Cyberbullying: Definition, Description, Characteristics, and Consequences

Cyberbullying: Definition, Description, Characteristics, and Consequences

Michelle F. Wright
Copyright: © 2019 |Pages: 12
DOI: 10.4018/978-1-5225-5733-3.ch016
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Although children's and adolescents' use of technology has many benefits, there is also a darker side to youths' electronic interactions: cyberbullying. Cyberbullying has become a major focus of not only youths, educators, and researchers, but also among the general population due to high profile cases of cyberbullying victimization involving suicide and the increasing prevalence of these behaviors. Due to the ability to remain anonymous, the cyber context offers flexibility to cyberbullies, allowing them to harm their potential victims without the constraints and many of the repercussions associated with traditional face-to-face bullying. Cyberbullies can also target the victim or victims quicker, more often, and involve multiple bystanders in the bullying situation. The purpose of this chapter is to review research on cyberbullying by drawing on studies from a variety of disciplines and utilizing a variety of research designs.
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Cyberbullying involves the use of electronic technologies to harm others using hostile, embarrassing and intimating repetitive behaviors (Wolak, Mitchell, & Finkelhor, 2007; Ybarra, West, & Leaf, 2007). Described as an extension of traditional face-to-face bullying, cyberbullying includes an imbalance of power between the bullying (Olweus, 1999). Furthermore, cyberbullying behaviors usually involve deliberate and intentional acts that are carried out with malicious intent. Like traditional face-to-face bullying, cyberbullying behaviors have face-to-face equivalents, such as spreading a rumor, harassment, physical threats, social exclusion or rejection, humiliation, gossiping about a victim to get others not to like the person, and verbal insults. There are also physical forms of cyberbullying, such as hacking. Other cyberbullying behaviors involve making anonymous phone calls, theft of identity information by pretending to be someone else, distributing explicit videos via various websites, and harassment using instant messenger, social networking websites, and text messages through mobile phones (Wolak et al., 2007; Ybarra & Mitchell, 2004). Happy slapping (e.g., slapping someone while filming the attack and then posting the video online for others to see) and flaming (e.g., posting mean or controversial information online to purposefully get others to respond) are other forms of cyberbullying behaviors (Smith et al., 2008). Cyberbullying involves various technologies, with the most frequently utilized to harm others including instant messaging tools and social networking websites.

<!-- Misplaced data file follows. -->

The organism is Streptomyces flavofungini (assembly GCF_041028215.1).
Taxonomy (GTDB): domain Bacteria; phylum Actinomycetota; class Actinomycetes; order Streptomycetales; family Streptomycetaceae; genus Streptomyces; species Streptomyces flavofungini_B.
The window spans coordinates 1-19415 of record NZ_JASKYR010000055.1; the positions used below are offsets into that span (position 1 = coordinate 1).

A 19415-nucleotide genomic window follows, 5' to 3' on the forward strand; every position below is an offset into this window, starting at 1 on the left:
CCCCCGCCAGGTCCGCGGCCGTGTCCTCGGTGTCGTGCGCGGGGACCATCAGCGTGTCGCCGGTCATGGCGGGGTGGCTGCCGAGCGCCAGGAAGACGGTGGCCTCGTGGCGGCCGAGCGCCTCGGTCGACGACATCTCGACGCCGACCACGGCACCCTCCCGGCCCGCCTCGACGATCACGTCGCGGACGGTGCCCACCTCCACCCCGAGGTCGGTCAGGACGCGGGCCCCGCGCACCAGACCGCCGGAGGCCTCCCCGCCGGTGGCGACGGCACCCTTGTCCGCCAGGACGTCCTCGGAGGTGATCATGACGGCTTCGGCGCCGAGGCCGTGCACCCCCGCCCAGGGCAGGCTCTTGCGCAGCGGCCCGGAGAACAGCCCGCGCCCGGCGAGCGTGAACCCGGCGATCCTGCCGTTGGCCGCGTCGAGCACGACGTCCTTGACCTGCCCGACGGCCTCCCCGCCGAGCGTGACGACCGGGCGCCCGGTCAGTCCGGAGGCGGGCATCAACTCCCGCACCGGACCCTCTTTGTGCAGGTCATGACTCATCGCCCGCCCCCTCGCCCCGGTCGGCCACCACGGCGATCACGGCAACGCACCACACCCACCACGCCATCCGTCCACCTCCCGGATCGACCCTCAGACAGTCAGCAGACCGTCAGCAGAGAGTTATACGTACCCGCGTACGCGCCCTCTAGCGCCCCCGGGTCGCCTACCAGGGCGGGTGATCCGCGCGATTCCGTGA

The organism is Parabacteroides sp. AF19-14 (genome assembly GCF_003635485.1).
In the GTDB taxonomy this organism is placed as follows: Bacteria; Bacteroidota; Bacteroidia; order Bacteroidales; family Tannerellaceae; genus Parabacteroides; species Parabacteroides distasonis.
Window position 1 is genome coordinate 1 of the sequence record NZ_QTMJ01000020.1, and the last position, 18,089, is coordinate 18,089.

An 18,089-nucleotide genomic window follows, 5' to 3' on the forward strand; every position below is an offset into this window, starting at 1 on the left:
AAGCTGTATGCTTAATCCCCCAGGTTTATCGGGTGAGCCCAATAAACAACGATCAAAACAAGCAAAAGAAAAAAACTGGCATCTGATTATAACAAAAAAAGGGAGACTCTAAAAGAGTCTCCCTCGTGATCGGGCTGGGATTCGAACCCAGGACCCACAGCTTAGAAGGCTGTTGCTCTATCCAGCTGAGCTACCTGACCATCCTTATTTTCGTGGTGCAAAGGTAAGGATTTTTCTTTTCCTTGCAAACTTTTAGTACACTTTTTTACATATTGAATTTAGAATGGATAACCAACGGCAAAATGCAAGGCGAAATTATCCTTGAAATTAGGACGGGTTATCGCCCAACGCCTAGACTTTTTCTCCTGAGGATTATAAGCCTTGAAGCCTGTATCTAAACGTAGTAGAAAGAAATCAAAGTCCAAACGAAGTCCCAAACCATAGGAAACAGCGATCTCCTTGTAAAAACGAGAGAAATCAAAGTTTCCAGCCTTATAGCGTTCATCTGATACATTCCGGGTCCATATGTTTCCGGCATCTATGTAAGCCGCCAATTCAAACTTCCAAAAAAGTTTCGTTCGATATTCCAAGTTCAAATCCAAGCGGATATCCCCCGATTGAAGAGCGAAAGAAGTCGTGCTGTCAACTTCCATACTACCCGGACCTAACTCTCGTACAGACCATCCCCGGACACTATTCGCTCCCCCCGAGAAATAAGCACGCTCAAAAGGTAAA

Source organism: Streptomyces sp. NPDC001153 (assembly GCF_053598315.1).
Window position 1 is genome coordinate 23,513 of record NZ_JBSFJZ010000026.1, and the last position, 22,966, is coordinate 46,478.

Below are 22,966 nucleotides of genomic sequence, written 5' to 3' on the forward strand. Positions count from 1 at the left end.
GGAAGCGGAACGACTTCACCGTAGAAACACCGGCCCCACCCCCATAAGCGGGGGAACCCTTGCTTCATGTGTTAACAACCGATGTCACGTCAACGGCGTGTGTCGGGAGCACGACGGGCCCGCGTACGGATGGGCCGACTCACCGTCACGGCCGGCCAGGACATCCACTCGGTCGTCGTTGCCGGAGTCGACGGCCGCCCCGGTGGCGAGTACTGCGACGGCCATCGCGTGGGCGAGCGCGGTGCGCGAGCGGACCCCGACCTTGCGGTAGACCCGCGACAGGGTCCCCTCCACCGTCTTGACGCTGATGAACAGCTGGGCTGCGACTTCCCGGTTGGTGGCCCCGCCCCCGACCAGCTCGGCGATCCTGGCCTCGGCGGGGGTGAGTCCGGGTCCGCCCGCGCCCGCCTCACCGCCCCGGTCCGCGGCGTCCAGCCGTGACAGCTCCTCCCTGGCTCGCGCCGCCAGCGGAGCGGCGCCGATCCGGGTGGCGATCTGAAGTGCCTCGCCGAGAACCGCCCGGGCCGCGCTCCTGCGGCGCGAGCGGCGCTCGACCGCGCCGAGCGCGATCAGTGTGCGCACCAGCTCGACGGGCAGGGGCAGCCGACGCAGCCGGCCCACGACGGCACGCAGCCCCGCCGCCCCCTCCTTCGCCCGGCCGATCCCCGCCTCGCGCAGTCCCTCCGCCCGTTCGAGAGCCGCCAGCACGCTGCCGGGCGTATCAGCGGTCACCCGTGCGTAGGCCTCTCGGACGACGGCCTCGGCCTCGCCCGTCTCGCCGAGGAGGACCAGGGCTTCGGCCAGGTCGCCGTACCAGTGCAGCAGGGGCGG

Many studies have been conducted to understand what aspects of electronic technologies breed cyberbullying. One proposal is that electronic technologies provide cyberbullies with the means to hide their identities, furthering the power differential between the victim and the bullying (Wright, 2013; Ybarra et al., 2007). Being able to remain anonymous through many electronic technologies relates to children’s and adolescents’ perpetration of cyberbullying (Dehue, Bolman, Vollink, & Pouwelse, 2012; Wright, 2014a; Ybarra & Mitchell, 2004). In her research, Wright (2013; 2014a) found that adolescents and young adults who felt more confident in their ability to remain anonymous through electronic technologies engaged in more cyberbullying. Furthermore, electronic technologies provide the ability for cyberbullying to occur frequently and be repeated with ease, prolonging the harassment (Wright, 2014a; Ybarra & Mitchell, 2004).

Key Terms in this Chapter

School Climate: The quality and character of school life, which includes norms, values, interpersonal relationships, social interactions, and organizational processes and structures.

Face-to-Face Bullying: When young people harass, humiliate, embarrass, intimidate, and/or threaten another young person offline.

Peer Attachment: The feelings and beliefs that one’s peers will be there when needed.

Cyber Victimization: When young people experience harassment, humiliation, embarrassment, intimidation, and/or are threaten via information and communication technologies by another young person.

Information and Communication Technologies: This board term encompasses communication device or applications, such as computers and cellular phones.

Parental Mediation of Technology Use: The strategies parents use to control, supervise, or interpret information and communication technology content for their children.

Face-to-Face Victimization: When young people experience harassment, humiliation, embarrassment, intimidation, and/or are threaten offline by another young person.

Cyberbullying: When young people harass, humiliate, embarrass, intimidate, and/or threaten another young person via information and communication technologies.

Parental Involvement: Involves the participation of parents in their children’s activities.

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